India’s Supreme Court has threatened to shut the Taj Mahal as it warned environmental degradation was a “hopeless cause” and castigated the authorities for not acting fast enough to protect the 17th century white marble monument.
“Either we shut down the Taj or demolish it or you restore it” the two-judge bench warned the government on Wednesday in response to a petition by an environmental activist, concerned over the steadily worsening state of one of the world’s seven wonders.
In their observations on the recent discolouration of the monument, built by the Mughal emperor Shah Jahan as a mausoleum to his wife Mumtaz Mahal in Agra, 153 miles southeast of New Delhi, the judges took a dig at the Eiffel Tower in Paris.
“Eighty million people visit the Eiffel tower which looks like a TV tower” the judges told India’s federal government and the administration in Uttar Pradesh state, where the Taj is located.
“Our Taj is more beautiful, and if you had looked after it your country’s foreign exchange problem would have been solved (through additional visitors)” the judges added.
Enduring “apathy” in preserving the Taj had resulted in incalculable revenue losses, it indicated and reprimanded the state government for failing to implement measures detailed in a recent parliamentary report to protect the monument.
In response federal government lawyers informed the court that the Indian Institute of Technology in Kanpur in north India was assessing pollution levels near the Taj and would submit its report within four months. Thereafter, a special committee would be constituted to deal with the matter.
The Supreme Court declared it would hear the matter daily from July 31, in further indication of the seriousness it attaches to the Taj’s preservation.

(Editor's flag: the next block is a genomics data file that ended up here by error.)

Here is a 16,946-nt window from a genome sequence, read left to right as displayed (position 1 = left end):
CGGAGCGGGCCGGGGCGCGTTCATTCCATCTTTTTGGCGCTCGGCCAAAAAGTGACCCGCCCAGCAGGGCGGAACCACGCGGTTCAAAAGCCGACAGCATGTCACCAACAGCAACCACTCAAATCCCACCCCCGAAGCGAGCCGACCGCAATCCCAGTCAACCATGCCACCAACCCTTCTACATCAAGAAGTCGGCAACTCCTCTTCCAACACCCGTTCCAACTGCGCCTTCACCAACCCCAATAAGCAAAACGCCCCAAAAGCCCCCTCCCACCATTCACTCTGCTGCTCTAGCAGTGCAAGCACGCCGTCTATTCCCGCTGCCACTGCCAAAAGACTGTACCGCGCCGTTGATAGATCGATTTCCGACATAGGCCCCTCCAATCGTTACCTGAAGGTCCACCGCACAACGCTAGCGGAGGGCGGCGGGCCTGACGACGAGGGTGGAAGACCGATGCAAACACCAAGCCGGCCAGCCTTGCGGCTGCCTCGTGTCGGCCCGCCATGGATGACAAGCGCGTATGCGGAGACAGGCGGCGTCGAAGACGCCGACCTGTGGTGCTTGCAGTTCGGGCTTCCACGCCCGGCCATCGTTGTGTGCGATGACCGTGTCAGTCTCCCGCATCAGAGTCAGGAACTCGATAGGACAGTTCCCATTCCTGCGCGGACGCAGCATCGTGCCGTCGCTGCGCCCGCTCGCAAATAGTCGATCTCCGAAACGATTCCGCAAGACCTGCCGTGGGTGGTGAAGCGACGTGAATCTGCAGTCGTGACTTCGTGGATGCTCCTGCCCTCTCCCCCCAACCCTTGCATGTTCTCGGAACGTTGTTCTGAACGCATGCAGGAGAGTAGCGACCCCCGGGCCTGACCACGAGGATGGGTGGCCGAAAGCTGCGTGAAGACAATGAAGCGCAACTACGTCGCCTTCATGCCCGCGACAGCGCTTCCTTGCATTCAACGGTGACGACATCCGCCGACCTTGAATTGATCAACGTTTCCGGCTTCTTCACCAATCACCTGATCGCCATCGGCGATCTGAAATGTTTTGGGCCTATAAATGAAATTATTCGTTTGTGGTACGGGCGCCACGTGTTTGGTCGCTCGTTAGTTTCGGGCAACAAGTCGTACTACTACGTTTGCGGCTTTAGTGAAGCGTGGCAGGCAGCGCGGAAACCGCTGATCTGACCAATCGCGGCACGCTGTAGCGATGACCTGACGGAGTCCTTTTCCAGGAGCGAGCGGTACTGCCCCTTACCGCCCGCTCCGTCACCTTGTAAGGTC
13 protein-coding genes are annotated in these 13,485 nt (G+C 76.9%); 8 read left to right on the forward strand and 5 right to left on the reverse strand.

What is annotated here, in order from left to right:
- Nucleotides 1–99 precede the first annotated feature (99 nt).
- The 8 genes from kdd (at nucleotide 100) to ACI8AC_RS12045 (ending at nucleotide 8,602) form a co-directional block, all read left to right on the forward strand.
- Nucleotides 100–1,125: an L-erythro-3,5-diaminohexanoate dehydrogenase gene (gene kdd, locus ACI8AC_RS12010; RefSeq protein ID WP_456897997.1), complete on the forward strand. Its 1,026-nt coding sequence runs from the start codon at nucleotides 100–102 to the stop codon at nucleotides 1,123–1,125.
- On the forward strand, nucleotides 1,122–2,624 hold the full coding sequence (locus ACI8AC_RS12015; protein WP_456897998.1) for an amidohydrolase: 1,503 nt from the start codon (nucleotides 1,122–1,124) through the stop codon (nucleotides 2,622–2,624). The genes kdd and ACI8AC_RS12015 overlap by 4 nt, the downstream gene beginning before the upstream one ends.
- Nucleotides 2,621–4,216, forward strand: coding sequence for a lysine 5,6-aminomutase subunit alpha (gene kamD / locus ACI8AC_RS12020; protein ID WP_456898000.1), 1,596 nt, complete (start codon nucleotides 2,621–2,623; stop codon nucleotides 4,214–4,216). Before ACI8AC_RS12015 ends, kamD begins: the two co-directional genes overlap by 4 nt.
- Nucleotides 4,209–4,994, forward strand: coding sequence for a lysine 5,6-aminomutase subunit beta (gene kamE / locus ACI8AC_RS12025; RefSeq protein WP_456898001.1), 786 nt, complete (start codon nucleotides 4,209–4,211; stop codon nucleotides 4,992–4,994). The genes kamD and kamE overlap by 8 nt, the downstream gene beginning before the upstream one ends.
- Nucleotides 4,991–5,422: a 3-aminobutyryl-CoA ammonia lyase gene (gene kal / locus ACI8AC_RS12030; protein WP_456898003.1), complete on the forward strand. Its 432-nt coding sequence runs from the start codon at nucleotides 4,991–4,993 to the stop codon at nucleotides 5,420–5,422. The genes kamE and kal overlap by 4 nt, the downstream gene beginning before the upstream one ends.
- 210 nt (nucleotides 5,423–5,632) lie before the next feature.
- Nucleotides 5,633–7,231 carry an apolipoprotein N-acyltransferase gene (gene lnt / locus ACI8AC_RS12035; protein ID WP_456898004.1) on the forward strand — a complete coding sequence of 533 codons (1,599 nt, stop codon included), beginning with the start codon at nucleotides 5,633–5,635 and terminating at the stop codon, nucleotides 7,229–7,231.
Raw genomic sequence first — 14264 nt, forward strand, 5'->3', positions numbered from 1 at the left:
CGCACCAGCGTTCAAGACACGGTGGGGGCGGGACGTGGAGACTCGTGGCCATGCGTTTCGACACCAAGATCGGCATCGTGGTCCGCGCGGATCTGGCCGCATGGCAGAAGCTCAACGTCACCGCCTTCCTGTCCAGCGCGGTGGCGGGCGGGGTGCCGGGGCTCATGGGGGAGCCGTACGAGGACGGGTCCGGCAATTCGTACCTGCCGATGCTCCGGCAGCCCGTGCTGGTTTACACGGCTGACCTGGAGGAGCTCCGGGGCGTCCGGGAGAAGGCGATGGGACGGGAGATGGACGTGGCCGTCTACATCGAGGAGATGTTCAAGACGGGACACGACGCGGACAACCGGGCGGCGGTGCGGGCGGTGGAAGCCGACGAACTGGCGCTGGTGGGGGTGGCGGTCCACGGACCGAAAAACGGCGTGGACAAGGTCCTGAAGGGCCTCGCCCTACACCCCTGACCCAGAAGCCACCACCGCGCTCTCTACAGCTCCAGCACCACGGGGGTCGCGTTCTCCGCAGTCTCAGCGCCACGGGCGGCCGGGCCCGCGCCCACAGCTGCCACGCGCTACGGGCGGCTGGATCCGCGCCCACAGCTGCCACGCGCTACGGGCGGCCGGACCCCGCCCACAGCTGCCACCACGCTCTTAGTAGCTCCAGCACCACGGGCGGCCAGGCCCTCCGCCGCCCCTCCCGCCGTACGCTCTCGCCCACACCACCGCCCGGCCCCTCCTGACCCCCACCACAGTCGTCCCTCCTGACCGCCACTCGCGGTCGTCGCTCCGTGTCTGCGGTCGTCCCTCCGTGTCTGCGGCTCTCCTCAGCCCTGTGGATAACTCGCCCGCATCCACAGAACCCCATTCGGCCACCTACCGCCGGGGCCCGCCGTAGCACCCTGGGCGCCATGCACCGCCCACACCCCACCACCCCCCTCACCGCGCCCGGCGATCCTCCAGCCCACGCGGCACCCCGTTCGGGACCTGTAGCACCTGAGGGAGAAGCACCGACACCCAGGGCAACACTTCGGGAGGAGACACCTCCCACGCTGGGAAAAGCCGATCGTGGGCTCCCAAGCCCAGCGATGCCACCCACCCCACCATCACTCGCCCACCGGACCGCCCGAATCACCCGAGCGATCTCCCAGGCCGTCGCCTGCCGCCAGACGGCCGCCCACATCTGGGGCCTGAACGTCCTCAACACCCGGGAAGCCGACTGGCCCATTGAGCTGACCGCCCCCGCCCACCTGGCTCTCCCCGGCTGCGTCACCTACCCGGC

Earlier in May the same court had directed the federal and provincial authorities to appoint international experts to rectify the “serious colour change” in the Taj’s once gleaming white marble due to continuing pollution levels.
It stated that earlier the Taj was turning yellow, but over the past three decades had become brown and green due largely to particulate matter released by industrial units nearby.
Smoke and toxic effluents from tens of thousands of household generators running on kerosene and diesel added to the contamination in the world’s eighth most polluted city, further damaging the monument.
Additionally, clusters of tiny insects that bred in the garbage-choked Yamuna River that lies beside the Taj had also infested the monument, their corrosive excrement further staining its marble.
Periodically coating the Taj with a herbal ‘mud pack’ to mitigate this damage had done little or nothing to repair its blemished marble, experts said.
Article Source : https://www.telegraph.co.uk/news/2018/07/11/supreme-court-slams-indian-government-discolouration-taj-mahal/